Do you have any advice on how to do this in a foreign country? With a different language and some awkwardness-inducing cultural differences, especially as regards socializing? I have been trying and failing to turn in my Hermit card lately, and would appreciate some advice. If it’s not a derail.

    1. The Cap’n will probably have more relevant advice than I, but here’s my take:

      1 – Seriously, everyone loves to give advice. When you are in a new situation, learn the phrase in the local language for “Can you please help me find [thing you are interested in].” Also, “I want to do things properly/authentically, so how do I [action] like a real [nationality]?” This immediately puts the askee in a position of authority and prestige, and they are going to be inclined to both help and like you.

      2 – If you’re going to be there for a while, and don’t know the language that well, find other expats to help you out. They can point you to language learning centers, friendly locals, and generally make your transition easier. Google for [nationality] expats in [nation/city] and you’ll find at least one blogger to touch base with. They may not end up your friend, but they can be a valuable toehold.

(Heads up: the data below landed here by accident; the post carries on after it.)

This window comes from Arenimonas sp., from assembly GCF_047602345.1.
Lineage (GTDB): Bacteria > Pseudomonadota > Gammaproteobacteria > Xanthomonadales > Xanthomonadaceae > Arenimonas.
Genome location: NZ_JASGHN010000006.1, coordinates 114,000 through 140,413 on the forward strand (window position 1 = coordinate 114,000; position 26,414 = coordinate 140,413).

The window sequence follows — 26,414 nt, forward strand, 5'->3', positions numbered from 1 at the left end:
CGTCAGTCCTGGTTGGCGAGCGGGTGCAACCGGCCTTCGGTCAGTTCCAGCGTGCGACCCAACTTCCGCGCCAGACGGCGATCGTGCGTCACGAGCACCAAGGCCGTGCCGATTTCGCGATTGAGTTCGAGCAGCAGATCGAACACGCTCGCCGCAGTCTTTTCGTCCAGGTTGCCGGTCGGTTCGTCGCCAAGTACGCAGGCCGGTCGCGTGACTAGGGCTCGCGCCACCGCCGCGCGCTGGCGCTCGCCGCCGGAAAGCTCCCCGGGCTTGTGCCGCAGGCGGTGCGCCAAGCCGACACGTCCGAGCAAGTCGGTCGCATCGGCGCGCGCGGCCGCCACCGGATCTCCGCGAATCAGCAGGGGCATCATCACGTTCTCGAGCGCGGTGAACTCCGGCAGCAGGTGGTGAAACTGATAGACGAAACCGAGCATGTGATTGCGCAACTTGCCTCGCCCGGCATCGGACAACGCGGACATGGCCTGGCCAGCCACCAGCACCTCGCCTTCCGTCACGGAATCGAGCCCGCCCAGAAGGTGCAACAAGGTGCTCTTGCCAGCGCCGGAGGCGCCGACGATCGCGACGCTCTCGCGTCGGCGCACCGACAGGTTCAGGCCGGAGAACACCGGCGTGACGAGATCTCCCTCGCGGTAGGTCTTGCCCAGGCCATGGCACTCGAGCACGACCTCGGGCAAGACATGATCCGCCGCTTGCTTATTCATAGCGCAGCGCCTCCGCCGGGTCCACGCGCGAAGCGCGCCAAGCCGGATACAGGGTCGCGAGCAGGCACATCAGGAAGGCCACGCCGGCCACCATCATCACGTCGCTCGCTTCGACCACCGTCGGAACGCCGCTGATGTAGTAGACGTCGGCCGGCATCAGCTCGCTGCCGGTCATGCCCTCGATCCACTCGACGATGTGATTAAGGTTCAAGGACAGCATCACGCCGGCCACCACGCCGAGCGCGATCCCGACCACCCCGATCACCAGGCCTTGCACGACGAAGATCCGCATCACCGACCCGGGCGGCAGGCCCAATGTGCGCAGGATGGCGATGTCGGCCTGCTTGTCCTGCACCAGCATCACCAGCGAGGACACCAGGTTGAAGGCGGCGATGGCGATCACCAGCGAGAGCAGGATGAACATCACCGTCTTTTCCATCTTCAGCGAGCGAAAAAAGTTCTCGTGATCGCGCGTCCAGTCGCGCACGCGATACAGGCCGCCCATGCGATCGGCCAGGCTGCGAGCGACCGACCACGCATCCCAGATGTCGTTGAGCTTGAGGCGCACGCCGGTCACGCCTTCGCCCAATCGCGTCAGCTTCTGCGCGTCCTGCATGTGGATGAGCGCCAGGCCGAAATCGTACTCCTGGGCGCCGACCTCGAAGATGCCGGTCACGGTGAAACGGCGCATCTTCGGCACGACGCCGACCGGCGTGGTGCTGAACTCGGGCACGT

1. Oh, at this point I’m proficient. It’s mostly a problem of, well, you know how it goes if you’ve traveled for a long time: after a certain number of hours/days/weeks, my brain just can’t handle talking in a foreign language anymore. It creates some stress in social situations, too.

        But that’s a vicious circle, innit?

        The second tip is an excellent one for my situation, though–I’ll see if I can’t find other bloggers in my area.

      2. And thanks.